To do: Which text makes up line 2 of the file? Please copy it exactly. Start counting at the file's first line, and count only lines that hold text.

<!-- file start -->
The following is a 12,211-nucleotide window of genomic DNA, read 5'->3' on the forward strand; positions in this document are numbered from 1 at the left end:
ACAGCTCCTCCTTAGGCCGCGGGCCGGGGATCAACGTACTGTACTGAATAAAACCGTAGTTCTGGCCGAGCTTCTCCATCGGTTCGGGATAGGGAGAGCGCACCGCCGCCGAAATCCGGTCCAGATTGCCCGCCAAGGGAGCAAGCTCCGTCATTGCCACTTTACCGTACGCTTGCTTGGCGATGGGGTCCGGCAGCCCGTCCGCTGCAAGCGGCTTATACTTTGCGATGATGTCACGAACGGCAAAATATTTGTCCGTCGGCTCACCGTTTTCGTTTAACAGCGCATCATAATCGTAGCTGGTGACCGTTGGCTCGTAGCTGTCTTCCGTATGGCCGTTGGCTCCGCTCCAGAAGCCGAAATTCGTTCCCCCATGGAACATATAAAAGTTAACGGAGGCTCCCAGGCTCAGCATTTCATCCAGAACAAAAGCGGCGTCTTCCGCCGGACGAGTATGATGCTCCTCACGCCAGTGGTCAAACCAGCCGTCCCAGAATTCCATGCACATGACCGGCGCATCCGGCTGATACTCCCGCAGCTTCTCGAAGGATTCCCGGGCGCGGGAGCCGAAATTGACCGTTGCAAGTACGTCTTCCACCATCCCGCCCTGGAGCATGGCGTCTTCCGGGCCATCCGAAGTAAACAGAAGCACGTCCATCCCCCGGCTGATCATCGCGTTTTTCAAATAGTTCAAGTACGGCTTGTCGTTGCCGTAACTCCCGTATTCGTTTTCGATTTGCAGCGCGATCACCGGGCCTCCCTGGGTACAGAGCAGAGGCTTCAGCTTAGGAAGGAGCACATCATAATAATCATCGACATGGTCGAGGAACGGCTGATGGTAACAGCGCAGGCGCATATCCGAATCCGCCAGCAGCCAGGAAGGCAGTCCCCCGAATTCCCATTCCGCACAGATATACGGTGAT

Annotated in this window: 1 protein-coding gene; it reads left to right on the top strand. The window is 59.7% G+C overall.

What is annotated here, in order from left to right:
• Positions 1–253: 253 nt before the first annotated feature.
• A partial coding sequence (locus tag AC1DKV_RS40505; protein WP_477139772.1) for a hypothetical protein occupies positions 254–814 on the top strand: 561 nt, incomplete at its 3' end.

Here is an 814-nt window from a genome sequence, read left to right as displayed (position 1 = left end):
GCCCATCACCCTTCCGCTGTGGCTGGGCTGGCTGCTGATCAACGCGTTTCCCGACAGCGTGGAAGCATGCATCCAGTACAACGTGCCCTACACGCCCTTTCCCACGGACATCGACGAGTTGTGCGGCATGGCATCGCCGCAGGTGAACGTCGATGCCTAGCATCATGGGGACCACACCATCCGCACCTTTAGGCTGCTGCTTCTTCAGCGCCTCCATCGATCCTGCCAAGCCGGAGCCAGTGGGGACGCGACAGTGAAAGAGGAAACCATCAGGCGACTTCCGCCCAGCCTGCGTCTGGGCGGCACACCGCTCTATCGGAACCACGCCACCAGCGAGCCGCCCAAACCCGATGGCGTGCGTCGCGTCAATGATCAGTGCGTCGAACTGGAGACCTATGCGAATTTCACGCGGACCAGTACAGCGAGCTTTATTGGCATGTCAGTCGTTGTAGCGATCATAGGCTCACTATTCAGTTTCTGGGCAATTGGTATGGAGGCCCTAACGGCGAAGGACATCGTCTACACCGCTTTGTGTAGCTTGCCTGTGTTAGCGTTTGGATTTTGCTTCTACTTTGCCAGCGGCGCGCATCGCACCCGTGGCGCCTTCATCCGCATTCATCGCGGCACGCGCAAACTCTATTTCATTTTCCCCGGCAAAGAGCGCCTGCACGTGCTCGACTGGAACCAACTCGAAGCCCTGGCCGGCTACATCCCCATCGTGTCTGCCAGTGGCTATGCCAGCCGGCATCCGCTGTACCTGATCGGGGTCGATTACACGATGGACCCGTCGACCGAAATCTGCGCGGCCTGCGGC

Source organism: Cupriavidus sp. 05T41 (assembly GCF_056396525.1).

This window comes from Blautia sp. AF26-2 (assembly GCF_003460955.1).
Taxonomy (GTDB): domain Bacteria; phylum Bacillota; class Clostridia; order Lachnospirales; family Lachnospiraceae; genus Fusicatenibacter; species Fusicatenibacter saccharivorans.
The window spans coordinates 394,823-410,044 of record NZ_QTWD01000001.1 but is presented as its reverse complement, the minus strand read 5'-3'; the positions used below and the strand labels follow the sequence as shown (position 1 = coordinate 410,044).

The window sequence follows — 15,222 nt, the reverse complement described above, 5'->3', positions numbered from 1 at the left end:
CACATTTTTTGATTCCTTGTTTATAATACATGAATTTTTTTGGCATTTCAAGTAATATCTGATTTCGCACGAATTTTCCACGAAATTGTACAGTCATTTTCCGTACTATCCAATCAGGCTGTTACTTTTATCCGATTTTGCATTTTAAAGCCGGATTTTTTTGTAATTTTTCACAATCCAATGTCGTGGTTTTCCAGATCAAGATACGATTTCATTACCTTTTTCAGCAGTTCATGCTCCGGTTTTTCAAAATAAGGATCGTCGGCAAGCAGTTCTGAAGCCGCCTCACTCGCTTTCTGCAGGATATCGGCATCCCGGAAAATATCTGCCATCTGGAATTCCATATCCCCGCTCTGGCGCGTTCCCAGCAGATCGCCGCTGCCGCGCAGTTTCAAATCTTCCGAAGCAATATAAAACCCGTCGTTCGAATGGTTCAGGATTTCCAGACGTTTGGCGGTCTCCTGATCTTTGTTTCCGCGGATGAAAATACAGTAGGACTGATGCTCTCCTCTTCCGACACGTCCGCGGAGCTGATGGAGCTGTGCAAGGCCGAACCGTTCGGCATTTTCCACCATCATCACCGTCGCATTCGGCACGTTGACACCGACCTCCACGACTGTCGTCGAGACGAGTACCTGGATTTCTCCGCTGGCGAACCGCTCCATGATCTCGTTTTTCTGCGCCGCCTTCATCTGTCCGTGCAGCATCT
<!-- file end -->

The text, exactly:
ACAGCTCCTCCTTAGGCCGCGGGCCGGGGATCAACGTACTGTACTGAATAAAACCGTAGTTCTGGCCGAGCTTCTCCATCGGTTCGGGATAGGGAGAGCGCACCGCCGCCGAAATCCGGTCCAGATTGCCCGCCAAGGGAGCAAGCTCCGTCATTGCCACTTTACCGTACGCTTGCTTGGCGATGGGGTCCGGCAGCCCGTCCGCTGCAAGCGGCTTATACTTTGCGATGATGTCACGAACGGCAAAATATTTGTCCGTCGGCTCACCGTTTTCGTTTAACAGCGCATCATAATCGTAGCTGGTGACCGTTGGCTCGTAGCTGTCTTCCGTATGGCCGTTGGCTCCGCTCCAGAAGCCGAAATTCGTTCCCCCATGGAACATATAAAAGTTAACGGAGGCTCCCAGGCTCAGCATTTCATCCAGAACAAAAGCGGCGTCTTCCGCCGGACGAGTATGATGCTCCTCACGCCAGTGGTCAAACCAGCCGTCCCAGAATTCCATGCACATGACCGGCGCATCCGGCTGATACTCCCGCAGCTTCTCGAAGGATTCCCGGGCGCGGGAGCCGAAATTGACCGTTGCAAGTACGTCTTCCACCATCCCGCCCTGGAGCATGGCGTCTTCCGGGCCATCCGAAGTAAACAGAAGCACGTCCATCCCCCGGCTGATCATCGCGTTTTTCAAATAGTTCAAGTACGGCTTGTCGTTGCCGTAACTCCCGTATTCGTTTTCGATTTGCAGCGCGATCACCGGGCCTCCCTGGGTACAGAGCAGAGGCTTCAGCTTAGGAAGGAGCACATCATAATAATCATCGACATGGTCGAGGAACGGCTGATGGTAACAGCGCAGGCGCATATCCGAATCCGCCAGCAGCCAGGAAGGCAGTCCCCCGAATTCCCATTCCGCACAGATATACGGTGAT